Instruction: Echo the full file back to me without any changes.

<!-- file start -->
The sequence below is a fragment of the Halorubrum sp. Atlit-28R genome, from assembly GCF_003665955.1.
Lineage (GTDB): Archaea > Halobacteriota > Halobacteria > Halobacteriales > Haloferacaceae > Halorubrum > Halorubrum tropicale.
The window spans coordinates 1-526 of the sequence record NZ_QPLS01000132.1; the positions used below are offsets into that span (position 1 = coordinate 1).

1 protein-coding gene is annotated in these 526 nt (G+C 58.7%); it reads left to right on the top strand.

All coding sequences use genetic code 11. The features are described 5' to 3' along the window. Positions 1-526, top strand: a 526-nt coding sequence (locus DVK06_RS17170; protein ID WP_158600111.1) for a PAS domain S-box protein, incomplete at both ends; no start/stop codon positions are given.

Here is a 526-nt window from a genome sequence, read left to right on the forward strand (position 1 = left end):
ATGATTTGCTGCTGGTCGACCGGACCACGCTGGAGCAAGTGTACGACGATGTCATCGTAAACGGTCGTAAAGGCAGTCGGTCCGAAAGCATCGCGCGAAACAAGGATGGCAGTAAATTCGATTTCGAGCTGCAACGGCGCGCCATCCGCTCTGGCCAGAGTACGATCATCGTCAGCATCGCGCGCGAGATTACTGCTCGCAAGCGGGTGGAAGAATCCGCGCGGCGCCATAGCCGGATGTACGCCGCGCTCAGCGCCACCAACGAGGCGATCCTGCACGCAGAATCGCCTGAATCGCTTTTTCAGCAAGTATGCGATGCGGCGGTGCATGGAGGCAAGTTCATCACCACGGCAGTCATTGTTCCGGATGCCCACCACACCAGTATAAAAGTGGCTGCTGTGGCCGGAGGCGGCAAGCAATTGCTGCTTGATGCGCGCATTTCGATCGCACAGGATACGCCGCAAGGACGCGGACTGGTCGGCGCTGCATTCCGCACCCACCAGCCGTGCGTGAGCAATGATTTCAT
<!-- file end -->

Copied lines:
The sequence below is a fragment of the Halorubrum sp. Atlit-28R genome, from assembly GCF_003665955.1.
Lineage (GTDB): Archaea > Halobacteriota > Halobacteria > Halobacteriales > Haloferacaceae > Halorubrum > Halorubrum tropicale.
The window spans coordinates 1-526 of the sequence record NZ_QPLS01000132.1; the positions used below are offsets into that span (position 1 = coordinate 1).

1 protein-coding gene is annotated in these 526 nt (G+C 58.7%); it reads left to right on the top strand.

All coding sequences use genetic code 11. The features are described 5' to 3' along the window. Positions 1-526, top strand: a 526-nt coding sequence (locus DVK06_RS17170; protein ID WP_158600111.1) for a PAS domain S-box protein, incomplete at both ends; no start/stop codon positions are given.

Here is a 526-nt window from a genome sequence, read left to right on the forward strand (position 1 = left end):
ATGATTTGCTGCTGGTCGACCGGACCACGCTGGAGCAAGTGTACGACGATGTCATCGTAAACGGTCGTAAAGGCAGTCGGTCCGAAAGCATCGCGCGAAACAAGGATGGCAGTAAATTCGATTTCGAGCTGCAACGGCGCGCCATCCGCTCTGGCCAGAGTACGATCATCGTCAGCATCGCGCGCGAGATTACTGCTCGCAAGCGGGTGGAAGAATCCGCGCGGCGCCATAGCCGGATGTACGCCGCGCTCAGCGCCACCAACGAGGCGATCCTGCACGCAGAATCGCCTGAATCGCTTTTTCAGCAAGTATGCGATGCGGCGGTGCATGGAGGCAAGTTCATCACCACGGCAGTCATTGTTCCGGATGCCCACCACACCAGTATAAAAGTGGCTGCTGTGGCCGGAGGCGGCAAGCAATTGCTGCTTGATGCGCGCATTTCGATCGCACAGGATACGCCGCAAGGACGCGGACTGGTCGGCGCTGCATTCCGCACCCACCAGCCGTGCGTGAGCAATGATTTCAT